In a new interview with People, singer-songwriter Meghan Trainor revealed her panic disorder diagnosis for the first time.
The “All About That Bass” singer told People she was diagnosed with the anxiety condition in 2017 following two surgeries to repair hemorrhages on her vocal cords. Trainor attributed the fear of losing her music career as the trigger for panic disorder, which she didn’t initially recognize as panic.
“I was working really hard, and I kept having to cancel tours. I was like, ‘This is all I have, this is my life — if I can’t sing, I can’t work,’” Trainor told People, adding:
It turned into a lot of sleepless nights and a lot of scary panic. I went to the emergency room a couple of times because I thought my throat was closing from an allergic reaction, and the doctor was like, ‘This is a panic attack.’ … My doctors diagnosed me with panic disorder.
Panic disorder is an anxiety condition that causes frequent panic attacks without an obvious cause and leads to a debilitating fear of having subsequent panic attacks. Panic disorder is often confused with having panic attacks or generalized anxiety disorder. However, to be diagnosed with panic disorder, panic attacks occur unexpectedly and the anxiety of having another can lead to significant changes in your daily routine to avoid them.
Mighty contributor Natalie Rodriguez explained what it can be like living with panic disorder and the hallmark fear of experiencing panic attacks:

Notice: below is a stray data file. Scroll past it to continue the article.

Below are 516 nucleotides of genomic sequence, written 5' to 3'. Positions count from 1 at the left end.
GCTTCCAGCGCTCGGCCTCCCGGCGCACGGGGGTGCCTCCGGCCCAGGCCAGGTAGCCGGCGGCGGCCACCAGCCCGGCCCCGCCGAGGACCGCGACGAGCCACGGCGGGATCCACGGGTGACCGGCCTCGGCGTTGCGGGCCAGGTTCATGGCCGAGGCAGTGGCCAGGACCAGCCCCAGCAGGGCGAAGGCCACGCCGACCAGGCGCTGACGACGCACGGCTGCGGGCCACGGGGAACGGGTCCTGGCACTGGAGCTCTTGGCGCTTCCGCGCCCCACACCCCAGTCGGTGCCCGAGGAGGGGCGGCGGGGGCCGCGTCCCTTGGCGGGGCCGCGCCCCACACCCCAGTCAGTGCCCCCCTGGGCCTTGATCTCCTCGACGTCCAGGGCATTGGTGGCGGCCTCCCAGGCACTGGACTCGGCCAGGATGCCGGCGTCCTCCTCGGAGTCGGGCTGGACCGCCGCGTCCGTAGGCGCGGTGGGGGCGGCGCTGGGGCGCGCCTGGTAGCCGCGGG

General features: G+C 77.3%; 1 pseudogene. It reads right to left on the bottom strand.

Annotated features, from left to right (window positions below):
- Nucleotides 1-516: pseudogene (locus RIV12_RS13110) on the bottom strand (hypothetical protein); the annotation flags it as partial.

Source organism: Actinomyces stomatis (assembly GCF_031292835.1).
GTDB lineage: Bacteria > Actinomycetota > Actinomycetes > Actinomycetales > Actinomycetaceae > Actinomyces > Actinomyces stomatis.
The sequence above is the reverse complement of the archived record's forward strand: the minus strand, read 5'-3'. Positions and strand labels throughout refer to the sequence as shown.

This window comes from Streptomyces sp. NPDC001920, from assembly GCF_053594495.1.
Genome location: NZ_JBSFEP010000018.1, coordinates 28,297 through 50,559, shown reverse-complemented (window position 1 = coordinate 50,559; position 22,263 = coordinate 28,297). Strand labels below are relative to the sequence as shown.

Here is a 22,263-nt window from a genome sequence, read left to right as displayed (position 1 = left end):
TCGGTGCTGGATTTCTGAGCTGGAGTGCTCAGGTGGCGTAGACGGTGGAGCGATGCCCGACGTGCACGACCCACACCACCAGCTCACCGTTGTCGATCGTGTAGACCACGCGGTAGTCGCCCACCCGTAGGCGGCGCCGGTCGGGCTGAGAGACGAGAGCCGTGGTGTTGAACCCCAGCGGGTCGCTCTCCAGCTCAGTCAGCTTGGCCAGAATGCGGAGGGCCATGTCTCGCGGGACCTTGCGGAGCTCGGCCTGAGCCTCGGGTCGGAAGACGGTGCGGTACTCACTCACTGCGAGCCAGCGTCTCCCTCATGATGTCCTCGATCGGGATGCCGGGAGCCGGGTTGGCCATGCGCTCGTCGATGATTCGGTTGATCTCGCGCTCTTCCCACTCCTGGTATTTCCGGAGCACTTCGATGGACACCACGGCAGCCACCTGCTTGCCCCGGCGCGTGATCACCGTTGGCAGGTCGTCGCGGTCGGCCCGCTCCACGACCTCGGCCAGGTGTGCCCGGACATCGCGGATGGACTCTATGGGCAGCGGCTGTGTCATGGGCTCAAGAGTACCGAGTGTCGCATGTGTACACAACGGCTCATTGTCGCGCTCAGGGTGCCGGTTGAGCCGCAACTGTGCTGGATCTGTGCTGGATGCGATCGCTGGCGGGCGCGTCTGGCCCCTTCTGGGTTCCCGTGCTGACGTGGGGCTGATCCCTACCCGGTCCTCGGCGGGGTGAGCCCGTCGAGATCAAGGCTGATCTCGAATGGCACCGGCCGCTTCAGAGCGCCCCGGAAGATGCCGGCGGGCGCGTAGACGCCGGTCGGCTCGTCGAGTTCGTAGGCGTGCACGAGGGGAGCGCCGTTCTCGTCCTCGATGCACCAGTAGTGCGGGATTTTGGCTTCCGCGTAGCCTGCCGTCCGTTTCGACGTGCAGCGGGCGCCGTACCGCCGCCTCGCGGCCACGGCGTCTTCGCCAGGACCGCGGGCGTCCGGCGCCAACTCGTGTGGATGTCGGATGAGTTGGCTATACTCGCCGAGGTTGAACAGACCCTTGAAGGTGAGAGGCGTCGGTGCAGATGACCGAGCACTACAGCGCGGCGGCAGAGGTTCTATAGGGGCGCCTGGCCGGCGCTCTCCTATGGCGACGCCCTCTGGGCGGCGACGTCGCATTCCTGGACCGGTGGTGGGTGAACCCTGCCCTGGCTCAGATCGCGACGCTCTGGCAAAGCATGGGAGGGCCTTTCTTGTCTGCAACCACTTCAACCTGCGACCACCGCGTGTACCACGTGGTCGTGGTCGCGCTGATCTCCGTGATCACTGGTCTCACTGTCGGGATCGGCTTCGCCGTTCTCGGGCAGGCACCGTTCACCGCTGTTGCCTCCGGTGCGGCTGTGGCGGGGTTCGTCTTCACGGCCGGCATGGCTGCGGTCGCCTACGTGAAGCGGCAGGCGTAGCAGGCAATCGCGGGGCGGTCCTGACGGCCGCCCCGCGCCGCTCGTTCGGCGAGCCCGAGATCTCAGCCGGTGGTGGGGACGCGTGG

When my own panic attacks hit their highest peak, they nearly consumed me as a human being. I used to call in ‘sick,’ simply walk out of college classes and turn around to go straight home. Home was the only place where I felt, well, not judged and most importantly not making a fool out of myself for having an attack in public.
Panic disorder affects approximately 2-3% of the U.S. population, according to the Anxiety and Depression Association of America, and most often starts in adulthood. It’s also a mental health condition that’s highly responsive to treatment with the help of therapy, coping skills and medication, or a combination of all three. Trainor explained that after being diagnosed with panic disorder, she worked with a team to manage her anxiety. Part of that journey included getting around the misconceptions of taking medication for mental illness.
“I met a psychologist who gave me medicine; I had therapists; I worked out; I got acupuncture,” Trainor said. “The best thing my doctor ever told me was, ‘You use an inhaler for your lungs, right? Why can’t you use medicine to fix your brain?’ That’s what got my parents to understand what was happening with me.”
Trainor also said her panic disorder journey inspired the title track of her third studio album, “Treat Myself,” which was released on Jan. 31. While working in therapy to manage her anxiety, Trainor said her therapist told her to practice self-care every time she faced her panic, hence, “Treat Myself.”
“My therapist blew my mind with this: If you go through a really hard patch of anxiety, and you get out of it, you should reward yourself,” Trainor explained. “So my big thing that I’m working on in life right now is treating myself and being good to myself because it’s a very hard thing to do — including taking care of my health and even how I talk about myself.”